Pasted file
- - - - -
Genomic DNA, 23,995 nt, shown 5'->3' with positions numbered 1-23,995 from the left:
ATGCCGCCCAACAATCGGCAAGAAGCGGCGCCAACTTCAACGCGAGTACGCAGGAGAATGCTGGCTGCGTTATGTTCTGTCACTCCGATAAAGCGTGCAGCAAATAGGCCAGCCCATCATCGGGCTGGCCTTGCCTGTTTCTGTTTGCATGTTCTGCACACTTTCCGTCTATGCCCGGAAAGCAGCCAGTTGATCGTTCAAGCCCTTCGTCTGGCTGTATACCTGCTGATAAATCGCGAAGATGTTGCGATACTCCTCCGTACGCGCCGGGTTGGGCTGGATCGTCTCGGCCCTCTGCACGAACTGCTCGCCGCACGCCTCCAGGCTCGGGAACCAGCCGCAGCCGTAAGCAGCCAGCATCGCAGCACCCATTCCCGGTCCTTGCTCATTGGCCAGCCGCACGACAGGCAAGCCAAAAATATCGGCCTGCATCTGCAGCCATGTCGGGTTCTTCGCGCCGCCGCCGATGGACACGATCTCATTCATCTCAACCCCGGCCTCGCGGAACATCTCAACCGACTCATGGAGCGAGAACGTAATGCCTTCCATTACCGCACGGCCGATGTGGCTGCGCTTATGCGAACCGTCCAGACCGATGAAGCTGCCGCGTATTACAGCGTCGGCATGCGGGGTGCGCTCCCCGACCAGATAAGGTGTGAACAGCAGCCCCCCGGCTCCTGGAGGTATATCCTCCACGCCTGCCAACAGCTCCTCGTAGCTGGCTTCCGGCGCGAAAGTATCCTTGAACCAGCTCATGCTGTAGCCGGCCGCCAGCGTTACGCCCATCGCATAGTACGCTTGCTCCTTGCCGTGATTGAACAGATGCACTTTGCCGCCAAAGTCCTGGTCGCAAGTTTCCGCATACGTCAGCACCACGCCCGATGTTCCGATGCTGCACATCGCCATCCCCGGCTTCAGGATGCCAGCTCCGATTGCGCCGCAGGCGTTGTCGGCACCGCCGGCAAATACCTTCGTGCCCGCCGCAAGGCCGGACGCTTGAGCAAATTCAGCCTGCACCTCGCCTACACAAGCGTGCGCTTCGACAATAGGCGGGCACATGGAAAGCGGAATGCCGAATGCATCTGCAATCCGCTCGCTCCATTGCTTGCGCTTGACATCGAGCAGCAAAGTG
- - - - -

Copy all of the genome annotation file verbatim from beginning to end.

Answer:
Genomic DNA, 23,995 nt, shown 5'->3' with positions numbered 1-23,995 from the left:
ATGCCGCCCAACAATCGGCAAGAAGCGGCGCCAACTTCAACGCGAGTACGCAGGAGAATGCTGGCTGCGTTATGTTCTGTCACTCCGATAAAGCGTGCAGCAAATAGGCCAGCCCATCATCGGGCTGGCCTTGCCTGTTTCTGTTTGCATGTTCTGCACACTTTCCGTCTATGCCCGGAAAGCAGCCAGTTGATCGTTCAAGCCCTTCGTCTGGCTGTATACCTGCTGATAAATCGCGAAGATGTTGCGATACTCCTCCGTACGCGCCGGGTTGGGCTGGATCGTCTCGGCCCTCTGCACGAACTGCTCGCCGCACGCCTCCAGGCTCGGGAACCAGCCGCAGCCGTAAGCAGCCAGCATCGCAGCACCCATTCCCGGTCCTTGCTCATTGGCCAGCCGCACGACAGGCAAGCCAAAAATATCGGCCTGCATCTGCAGCCATGTCGGGTTCTTCGCGCCGCCGCCGATGGACACGATCTCATTCATCTCAACCCCGGCCTCGCGGAACATCTCAACCGACTCATGGAGCGAGAACGTAATGCCTTCCATTACCGCACGGCCGATGTGGCTGCGCTTATGCGAACCGTCCAGACCGATGAAGCTGCCGCGTATTACAGCGTCGGCATGCGGGGTGCGCTCCCCGACCAGATAAGGTGTGAACAGCAGCCCCCCGGCTCCTGGAGGTATATCCTCCACGCCTGCCAACAGCTCCTCGTAGCTGGCTTCCGGCGCGAAAGTATCCTTGAACCAGCTCATGCTGTAGCCGGCCGCCAGCGTTACGCCCATCGCATAGTACGCTTGCTCCTTGCCGTGATTGAACAGATGCACTTTGCCGCCAAAGTCCTGGTCGCAAGTTTCCGCATACGTCAGCACCACGCCCGATGTTCCGATGCTGCACATCGCCATCCCCGGCTTCAGGATGCCAGCTCCGATTGCGCCGCAGGCGTTGTCGGCACCGCCGGCAAATACCTTCGTGCCCGCCGCAAGGCCGGACGCTTGAGCAAATTCAGCCTGCACCTCGCCTACACAAGCGTGCGCTTCGACAATAGGCGGGCACATGGAAAGCGGAATGCCGAATGCATCTGCAATCCGCTCGCTCCATTGCTTGCGCTTGACATCGAGCAGCAAAGTG